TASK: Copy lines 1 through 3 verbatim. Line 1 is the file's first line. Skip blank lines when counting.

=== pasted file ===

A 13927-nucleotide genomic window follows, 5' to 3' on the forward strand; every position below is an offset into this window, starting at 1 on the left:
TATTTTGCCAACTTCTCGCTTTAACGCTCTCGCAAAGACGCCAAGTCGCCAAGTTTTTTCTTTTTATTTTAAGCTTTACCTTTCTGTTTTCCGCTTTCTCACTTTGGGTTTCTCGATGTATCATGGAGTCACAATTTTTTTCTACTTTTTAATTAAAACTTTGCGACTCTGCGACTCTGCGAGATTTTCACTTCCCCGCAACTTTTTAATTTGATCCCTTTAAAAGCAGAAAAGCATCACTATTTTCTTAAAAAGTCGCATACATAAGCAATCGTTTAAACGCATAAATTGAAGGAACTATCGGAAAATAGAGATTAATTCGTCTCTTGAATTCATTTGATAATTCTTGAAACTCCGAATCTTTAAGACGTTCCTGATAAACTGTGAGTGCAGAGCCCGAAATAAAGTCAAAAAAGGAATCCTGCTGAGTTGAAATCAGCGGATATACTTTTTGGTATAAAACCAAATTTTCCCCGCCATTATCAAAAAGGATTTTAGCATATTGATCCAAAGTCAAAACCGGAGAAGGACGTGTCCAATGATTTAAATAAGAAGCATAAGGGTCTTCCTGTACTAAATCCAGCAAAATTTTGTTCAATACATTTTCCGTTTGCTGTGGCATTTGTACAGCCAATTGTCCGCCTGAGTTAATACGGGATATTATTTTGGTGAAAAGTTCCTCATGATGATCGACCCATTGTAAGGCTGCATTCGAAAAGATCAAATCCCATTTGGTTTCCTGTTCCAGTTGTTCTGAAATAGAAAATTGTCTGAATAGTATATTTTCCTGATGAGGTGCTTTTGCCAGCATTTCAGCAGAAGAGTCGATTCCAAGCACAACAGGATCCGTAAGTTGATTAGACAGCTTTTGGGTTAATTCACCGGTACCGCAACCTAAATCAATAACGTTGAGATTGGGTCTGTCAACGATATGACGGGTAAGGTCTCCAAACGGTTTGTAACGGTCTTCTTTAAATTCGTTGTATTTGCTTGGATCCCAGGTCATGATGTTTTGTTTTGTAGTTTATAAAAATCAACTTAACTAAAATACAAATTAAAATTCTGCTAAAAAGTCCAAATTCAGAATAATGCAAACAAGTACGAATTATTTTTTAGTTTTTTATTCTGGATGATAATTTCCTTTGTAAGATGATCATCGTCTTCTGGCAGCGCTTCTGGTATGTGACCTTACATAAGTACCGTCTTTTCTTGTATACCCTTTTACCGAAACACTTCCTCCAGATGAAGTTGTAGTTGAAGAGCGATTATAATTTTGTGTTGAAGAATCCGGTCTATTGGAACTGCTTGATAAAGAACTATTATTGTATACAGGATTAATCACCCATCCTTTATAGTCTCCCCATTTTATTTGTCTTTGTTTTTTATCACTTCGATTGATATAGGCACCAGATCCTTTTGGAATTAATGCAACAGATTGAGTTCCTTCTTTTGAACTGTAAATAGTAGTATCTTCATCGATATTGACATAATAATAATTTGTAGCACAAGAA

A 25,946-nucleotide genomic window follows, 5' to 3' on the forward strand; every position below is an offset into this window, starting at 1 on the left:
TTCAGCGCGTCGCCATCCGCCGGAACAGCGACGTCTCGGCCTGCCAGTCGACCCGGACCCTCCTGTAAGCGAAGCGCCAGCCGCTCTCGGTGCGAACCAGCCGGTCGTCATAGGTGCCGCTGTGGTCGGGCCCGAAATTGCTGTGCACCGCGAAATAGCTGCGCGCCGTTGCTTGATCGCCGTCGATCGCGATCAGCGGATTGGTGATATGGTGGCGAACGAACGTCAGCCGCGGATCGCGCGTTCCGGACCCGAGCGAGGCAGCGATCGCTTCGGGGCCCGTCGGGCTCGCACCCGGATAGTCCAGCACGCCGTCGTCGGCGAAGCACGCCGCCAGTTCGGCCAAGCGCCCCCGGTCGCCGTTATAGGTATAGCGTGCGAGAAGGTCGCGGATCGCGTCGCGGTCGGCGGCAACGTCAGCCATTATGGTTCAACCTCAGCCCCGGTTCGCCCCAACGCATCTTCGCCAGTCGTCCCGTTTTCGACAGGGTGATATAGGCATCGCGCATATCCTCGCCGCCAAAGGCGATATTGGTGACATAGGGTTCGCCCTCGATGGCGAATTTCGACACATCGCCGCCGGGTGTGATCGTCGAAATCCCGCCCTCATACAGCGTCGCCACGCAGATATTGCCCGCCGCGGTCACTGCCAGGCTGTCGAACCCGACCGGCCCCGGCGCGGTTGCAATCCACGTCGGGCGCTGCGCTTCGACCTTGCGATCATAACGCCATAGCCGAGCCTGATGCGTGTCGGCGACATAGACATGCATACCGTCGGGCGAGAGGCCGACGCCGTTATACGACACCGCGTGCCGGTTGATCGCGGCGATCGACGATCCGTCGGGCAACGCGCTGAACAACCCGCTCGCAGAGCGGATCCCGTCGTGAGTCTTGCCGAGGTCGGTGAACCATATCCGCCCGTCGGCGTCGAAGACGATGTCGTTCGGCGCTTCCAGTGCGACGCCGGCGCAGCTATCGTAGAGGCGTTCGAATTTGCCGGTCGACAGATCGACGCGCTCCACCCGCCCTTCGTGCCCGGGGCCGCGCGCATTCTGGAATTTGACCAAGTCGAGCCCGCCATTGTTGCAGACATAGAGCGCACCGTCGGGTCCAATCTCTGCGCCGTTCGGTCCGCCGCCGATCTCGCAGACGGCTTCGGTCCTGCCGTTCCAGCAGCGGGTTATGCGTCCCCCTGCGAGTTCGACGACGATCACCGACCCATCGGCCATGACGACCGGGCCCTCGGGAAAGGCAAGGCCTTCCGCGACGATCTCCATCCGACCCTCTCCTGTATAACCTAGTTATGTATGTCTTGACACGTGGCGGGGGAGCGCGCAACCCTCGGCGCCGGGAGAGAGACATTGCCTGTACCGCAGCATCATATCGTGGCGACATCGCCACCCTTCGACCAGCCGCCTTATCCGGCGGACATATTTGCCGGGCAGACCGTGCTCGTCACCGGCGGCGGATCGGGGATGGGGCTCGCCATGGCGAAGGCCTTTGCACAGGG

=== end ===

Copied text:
A 13927-nucleotide genomic window follows, 5' to 3' on the forward strand; every position below is an offset into this window, starting at 1 on the left:
TATTTTGCCAACTTCTCGCTTTAACGCTCTCGCAAAGACGCCAAGTCGCCAAGTTTTTTCTTTTTATTTTAAGCTTTACCTTTCTGTTTTCCGCTTTCTCACTTTGGGTTTCTCGATGTATCATGGAGTCACAATTTTTTTCTACTTTTTAATTAAAACTTTGCGACTCTGCGACTCTGCGAGATTTTCACTTCCCCGCAACTTTTTAATTTGATCCCTTTAAAAGCAGAAAAGCATCACTATTTTCTTAAAAAGTCGCATACATAAGCAATCGTTTAAACGCATAAATTGAAGGAACTATCGGAAAATAGAGATTAATTCGTCTCTTGAATTCATTTGATAATTCTTGAAACTCCGAATCTTTAAGACGTTCCTGATAAACTGTGAGTGCAGAGCCCGAAATAAAGTCAAAAAAGGAATCCTGCTGAGTTGAAATCAGCGGATATACTTTTTGGTATAAAACCAAATTTTCCCCGCCATTATCAAAAAGGATTTTAGCATATTGATCCAAAGTCAAAACCGGAGAAGGACGTGTCCAATGATTTAAATAAGAAGCATAAGGGTCTTCCTGTACTAAATCCAGCAAAATTTTGTTCAATACATTTTCCGTTTGCTGTGGCATTTGTACAGCCAATTGTCCGCCTGAGTTAATACGGGATATTATTTTGGTGAAAAGTTCCTCATGATGATCGACCCATTGTAAGGCTGCATTCGAAAAGATCAAATCCCATTTGGTTTCCTGTTCCAGTTGTTCTGAAATAGAAAATTGTCTGAATAGTATATTTTCCTGATGAGGTGCTTTTGCCAGCATTTCAGCAGAAGAGTCGATTCCAAGCACAACAGGATCCGTAAGTTGATTAGACAGCTTTTGGGTTAATTCACCGGTACCGCAACCTAAATCAATAACGTTGAGATTGGGTCTGTCAACGATATGACGGGTAAGGTCTCCAAACGGTTTGTAACGGTCTTCTTTAAATTCGTTGTATTTGCTTGGATCCCAGGTCATGATGTTTTGTTTTGTAGTTTATAAAAATCAACTTAACTAAAATACAAATTAAAATTCTGCTAAAAAGTCCAAATTCAGAATAATGCAAACAAGTACGAATTATTTTTTAGTTTTTTATTCTGGATGATAATTTCCTTTGTAAGATGATCATCGTCTTCTGGCAGCGCTTCTGGTATGTGACCTTACATAAGTACCGTCTTTTCTTGTATACCCTTTTACCGAAACACTTCCTCCAGATGAAGTTGTAGTTGAAGAGCGATTATAATTTTGTGTTGAAGAATCCGGTCTATTGGAACTGCTTGATAAAGAACTATTATTGTATACAGGATTAATCACCCATCCTTTATAGTCTCCCCATTTTATTTGTCTTTGTTTTTTATCACTTCGATTGATATAGGCACCAGATCCTTTTGGAATTAATGCAACAGATTGAGTTCCTTCTTTTGAACTGTAAATAGTAGTATCTTCATCGATATTGACATAATAATAATTTGTAGCACAAGAA

A 25,946-nucleotide genomic window follows, 5' to 3' on the forward strand; every position below is an offset into this window, starting at 1 on the left: